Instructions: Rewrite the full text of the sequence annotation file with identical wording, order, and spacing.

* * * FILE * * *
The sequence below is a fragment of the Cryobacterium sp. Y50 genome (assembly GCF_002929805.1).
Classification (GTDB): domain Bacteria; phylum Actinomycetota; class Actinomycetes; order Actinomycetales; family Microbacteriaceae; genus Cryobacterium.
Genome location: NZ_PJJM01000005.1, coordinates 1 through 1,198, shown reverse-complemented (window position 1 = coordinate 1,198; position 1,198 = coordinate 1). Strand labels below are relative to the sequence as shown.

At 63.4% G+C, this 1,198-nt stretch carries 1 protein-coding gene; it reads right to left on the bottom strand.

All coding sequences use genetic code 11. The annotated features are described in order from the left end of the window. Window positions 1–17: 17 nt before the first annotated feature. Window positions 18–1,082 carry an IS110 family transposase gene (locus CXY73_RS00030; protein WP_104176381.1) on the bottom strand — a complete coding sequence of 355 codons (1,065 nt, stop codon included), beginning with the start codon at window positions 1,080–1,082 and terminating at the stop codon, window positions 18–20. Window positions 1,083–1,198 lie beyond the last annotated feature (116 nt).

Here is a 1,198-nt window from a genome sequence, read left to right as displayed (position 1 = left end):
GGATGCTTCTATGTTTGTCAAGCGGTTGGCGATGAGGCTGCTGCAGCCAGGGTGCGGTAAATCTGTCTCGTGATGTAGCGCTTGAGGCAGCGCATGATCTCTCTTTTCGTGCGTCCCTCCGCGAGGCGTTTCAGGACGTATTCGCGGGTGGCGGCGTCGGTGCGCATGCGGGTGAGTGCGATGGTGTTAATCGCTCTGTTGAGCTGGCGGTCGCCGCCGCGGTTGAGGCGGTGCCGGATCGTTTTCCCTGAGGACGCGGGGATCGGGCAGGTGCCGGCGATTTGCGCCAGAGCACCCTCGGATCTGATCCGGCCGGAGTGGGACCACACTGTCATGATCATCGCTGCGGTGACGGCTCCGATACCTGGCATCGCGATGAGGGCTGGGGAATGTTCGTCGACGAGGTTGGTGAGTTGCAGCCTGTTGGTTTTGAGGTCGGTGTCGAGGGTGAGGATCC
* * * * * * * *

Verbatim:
The sequence below is a fragment of the Cryobacterium sp. Y50 genome (assembly GCF_002929805.1).
Classification (GTDB): domain Bacteria; phylum Actinomycetota; class Actinomycetes; order Actinomycetales; family Microbacteriaceae; genus Cryobacterium.
Genome location: NZ_PJJM01000005.1, coordinates 1 through 1,198, shown reverse-complemented (window position 1 = coordinate 1,198; position 1,198 = coordinate 1). Strand labels below are relative to the sequence as shown.

At 63.4% G+C, this 1,198-nt stretch carries 1 protein-coding gene; it reads right to left on the bottom strand.

All coding sequences use genetic code 11. The annotated features are described in order from the left end of the window. Window positions 1–17: 17 nt before the first annotated feature. Window positions 18–1,082 carry an IS110 family transposase gene (locus CXY73_RS00030; protein WP_104176381.1) on the bottom strand — a complete coding sequence of 355 codons (1,065 nt, stop codon included), beginning with the start codon at window positions 1,080–1,082 and terminating at the stop codon, window positions 18–20. Window positions 1,083–1,198 lie beyond the last annotated feature (116 nt).

Here is a 1,198-nt window from a genome sequence, read left to right as displayed (position 1 = left end):
GGATGCTTCTATGTTTGTCAAGCGGTTGGCGATGAGGCTGCTGCAGCCAGGGTGCGGTAAATCTGTCTCGTGATGTAGCGCTTGAGGCAGCGCATGATCTCTCTTTTCGTGCGTCCCTCCGCGAGGCGTTTCAGGACGTATTCGCGGGTGGCGGCGTCGGTGCGCATGCGGGTGAGTGCGATGGTGTTAATCGCTCTGTTGAGCTGGCGGTCGCCGCCGCGGTTGAGGCGGTGCCGGATCGTTTTCCCTGAGGACGCGGGGATCGGGCAGGTGCCGGCGATTTGCGCCAGAGCACCCTCGGATCTGATCCGGCCGGAGTGGGACCACACTGTCATGATCATCGCTGCGGTGACGGCTCCGATACCTGGCATCGCGATGAGGGCTGGGGAATGTTCGTCGACGAGGTTGGTGAGTTGCAGCCTGTTGGTTTTGAGGTCGGTGTCGAGGGTGAGGATCC